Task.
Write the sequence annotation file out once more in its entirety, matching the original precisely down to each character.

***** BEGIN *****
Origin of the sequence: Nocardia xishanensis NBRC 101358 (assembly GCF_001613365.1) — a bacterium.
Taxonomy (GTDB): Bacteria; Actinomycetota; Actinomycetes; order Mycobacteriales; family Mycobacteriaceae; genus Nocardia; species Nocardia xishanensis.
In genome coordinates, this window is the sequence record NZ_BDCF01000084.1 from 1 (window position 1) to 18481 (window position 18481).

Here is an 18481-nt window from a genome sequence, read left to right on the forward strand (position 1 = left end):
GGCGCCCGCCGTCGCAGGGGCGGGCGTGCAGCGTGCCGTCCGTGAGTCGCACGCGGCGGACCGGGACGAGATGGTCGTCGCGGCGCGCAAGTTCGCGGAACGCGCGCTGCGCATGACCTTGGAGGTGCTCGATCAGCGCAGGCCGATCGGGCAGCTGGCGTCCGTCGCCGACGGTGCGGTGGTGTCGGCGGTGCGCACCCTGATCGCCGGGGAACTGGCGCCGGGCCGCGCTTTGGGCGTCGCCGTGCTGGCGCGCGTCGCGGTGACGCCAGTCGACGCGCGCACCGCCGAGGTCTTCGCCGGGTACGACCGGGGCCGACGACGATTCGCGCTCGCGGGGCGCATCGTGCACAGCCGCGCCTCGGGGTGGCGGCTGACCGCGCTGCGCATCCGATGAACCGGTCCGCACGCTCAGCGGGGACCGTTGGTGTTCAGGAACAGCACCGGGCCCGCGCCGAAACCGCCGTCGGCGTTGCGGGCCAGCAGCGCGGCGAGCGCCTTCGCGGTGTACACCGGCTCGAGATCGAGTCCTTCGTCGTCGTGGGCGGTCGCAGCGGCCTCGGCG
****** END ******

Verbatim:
Origin of the sequence: Nocardia xishanensis NBRC 101358 (assembly GCF_001613365.1) — a bacterium.
Taxonomy (GTDB): Bacteria; Actinomycetota; Actinomycetes; order Mycobacteriales; family Mycobacteriaceae; genus Nocardia; species Nocardia xishanensis.
In genome coordinates, this window is the sequence record NZ_BDCF01000084.1 from 1 (window position 1) to 18481 (window position 18481).

Here is an 18481-nt window from a genome sequence, read left to right on the forward strand (position 1 = left end):
GGCGCCCGCCGTCGCAGGGGCGGGCGTGCAGCGTGCCGTCCGTGAGTCGCACGCGGCGGACCGGGACGAGATGGTCGTCGCGGCGCGCAAGTTCGCGGAACGCGCGCTGCGCATGACCTTGGAGGTGCTCGATCAGCGCAGGCCGATCGGGCAGCTGGCGTCCGTCGCCGACGGTGCGGTGGTGTCGGCGGTGCGCACCCTGATCGCCGGGGAACTGGCGCCGGGCCGCGCTTTGGGCGTCGCCGTGCTGGCGCGCGTCGCGGTGACGCCAGTCGACGCGCGCACCGCCGAGGTCTTCGCCGGGTACGACCGGGGCCGACGACGATTCGCGCTCGCGGGGCGCATCGTGCACAGCCGCGCCTCGGGGTGGCGGCTGACCGCGCTGCGCATCCGATGAACCGGTCCGCACGCTCAGCGGGGACCGTTGGTGTTCAGGAACAGCACCGGGCCCGCGCCGAAACCGCCGTCGGCGTTGCGGGCCAGCAGCGCGGCGAGCGCCTTCGCGGTGTACACCGGCTCGAGATCGAGTCCTTCGTCGTCGTGGGCGGTCGCAGCGGCCTCGGCG